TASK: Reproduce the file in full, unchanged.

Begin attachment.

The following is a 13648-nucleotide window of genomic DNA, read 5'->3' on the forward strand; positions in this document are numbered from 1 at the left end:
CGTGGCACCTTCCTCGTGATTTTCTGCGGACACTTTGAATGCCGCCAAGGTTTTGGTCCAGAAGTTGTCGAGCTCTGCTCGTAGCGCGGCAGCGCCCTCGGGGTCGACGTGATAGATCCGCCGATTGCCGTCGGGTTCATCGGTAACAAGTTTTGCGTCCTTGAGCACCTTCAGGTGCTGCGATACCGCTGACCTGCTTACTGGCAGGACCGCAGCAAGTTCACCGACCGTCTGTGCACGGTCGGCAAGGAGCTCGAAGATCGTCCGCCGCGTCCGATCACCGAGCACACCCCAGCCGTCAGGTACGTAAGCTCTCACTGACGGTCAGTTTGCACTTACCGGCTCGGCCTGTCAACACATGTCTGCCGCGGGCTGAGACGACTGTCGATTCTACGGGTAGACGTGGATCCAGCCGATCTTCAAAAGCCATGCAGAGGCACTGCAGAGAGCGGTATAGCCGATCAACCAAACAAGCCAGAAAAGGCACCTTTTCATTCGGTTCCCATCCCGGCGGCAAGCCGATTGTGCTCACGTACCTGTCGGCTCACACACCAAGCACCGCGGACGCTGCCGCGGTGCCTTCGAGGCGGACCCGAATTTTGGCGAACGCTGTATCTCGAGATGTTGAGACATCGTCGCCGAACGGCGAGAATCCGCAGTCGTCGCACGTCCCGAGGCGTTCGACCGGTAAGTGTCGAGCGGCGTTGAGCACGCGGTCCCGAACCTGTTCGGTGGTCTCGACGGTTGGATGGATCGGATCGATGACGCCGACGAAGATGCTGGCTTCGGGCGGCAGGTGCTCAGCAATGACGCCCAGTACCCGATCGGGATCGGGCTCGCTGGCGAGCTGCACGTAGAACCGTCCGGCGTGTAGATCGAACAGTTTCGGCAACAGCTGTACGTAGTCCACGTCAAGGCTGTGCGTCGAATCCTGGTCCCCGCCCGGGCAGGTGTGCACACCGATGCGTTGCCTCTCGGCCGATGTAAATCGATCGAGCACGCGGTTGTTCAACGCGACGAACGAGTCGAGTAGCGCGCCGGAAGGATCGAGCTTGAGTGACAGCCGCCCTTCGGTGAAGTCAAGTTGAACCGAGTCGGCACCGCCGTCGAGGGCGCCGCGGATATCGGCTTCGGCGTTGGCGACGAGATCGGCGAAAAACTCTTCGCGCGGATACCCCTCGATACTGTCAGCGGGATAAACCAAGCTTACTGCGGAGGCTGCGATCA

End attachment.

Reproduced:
The following is a 13648-nucleotide window of genomic DNA, read 5'->3' on the forward strand; positions in this document are numbered from 1 at the left end:
CGTGGCACCTTCCTCGTGATTTTCTGCGGACACTTTGAATGCCGCCAAGGTTTTGGTCCAGAAGTTGTCGAGCTCTGCTCGTAGCGCGGCAGCGCCCTCGGGGTCGACGTGATAGATCCGCCGATTGCCGTCGGGTTCATCGGTAACAAGTTTTGCGTCCTTGAGCACCTTCAGGTGCTGCGATACCGCTGACCTGCTTACTGGCAGGACCGCAGCAAGTTCACCGACCGTCTGTGCACGGTCGGCAAGGAGCTCGAAGATCGTCCGCCGCGTCCGATCACCGAGCACACCCCAGCCGTCAGGTACGTAAGCTCTCACTGACGGTCAGTTTGCACTTACCGGCTCGGCCTGTCAACACATGTCTGCCGCGGGCTGAGACGACTGTCGATTCTACGGGTAGACGTGGATCCAGCCGATCTTCAAAAGCCATGCAGAGGCACTGCAGAGAGCGGTATAGCCGATCAACCAAACAAGCCAGAAAAGGCACCTTTTCATTCGGTTCCCATCCCGGCGGCAAGCCGATTGTGCTCACGTACCTGTCGGCTCACACACCAAGCACCGCGGACGCTGCCGCGGTGCCTTCGAGGCGGACCCGAATTTTGGCGAACGCTGTATCTCGAGATGTTGAGACATCGTCGCCGAACGGCGAGAATCCGCAGTCGTCGCACGTCCCGAGGCGTTCGACCGGTAAGTGTCGAGCGGCGTTGAGCACGCGGTCCCGAACCTGTTCGGTGGTCTCGACGGTTGGATGGATCGGATCGATGACGCCGACGAAGATGCTGGCTTCGGGCGGCAGGTGCTCAGCAATGACGCCCAGTACCCGATCGGGATCGGGCTCGCTGGCGAGCTGCACGTAGAACCGTCCGGCGTGTAGATCGAACAGTTTCGGCAACAGCTGTACGTAGTCCACGTCAAGGCTGTGCGTCGAATCCTGGTCCCCGCCCGGGCAGGTGTGCACACCGATGCGTTGCCTCTCGGCCGATGTAAATCGATCGAGCACGCGGTTGTTCAACGCGACGAACGAGTCGAGTAGCGCGCCGGAAGGATCGAGCTTGAGTGACAGCCGCCCTTCGGTGAAGTCAAGTTGAACCGAGTCGGCACCGCCGTCGAGGGCGCCGCGGATATCGGCTTCGGCGTTGGCGACGAGATCGGCGAAAAACTCTTCGCGCGGATACCCCTCGATACTGTCAGCGGGATAAACCAAGCTTACTGCGGAGGCTGCGATCA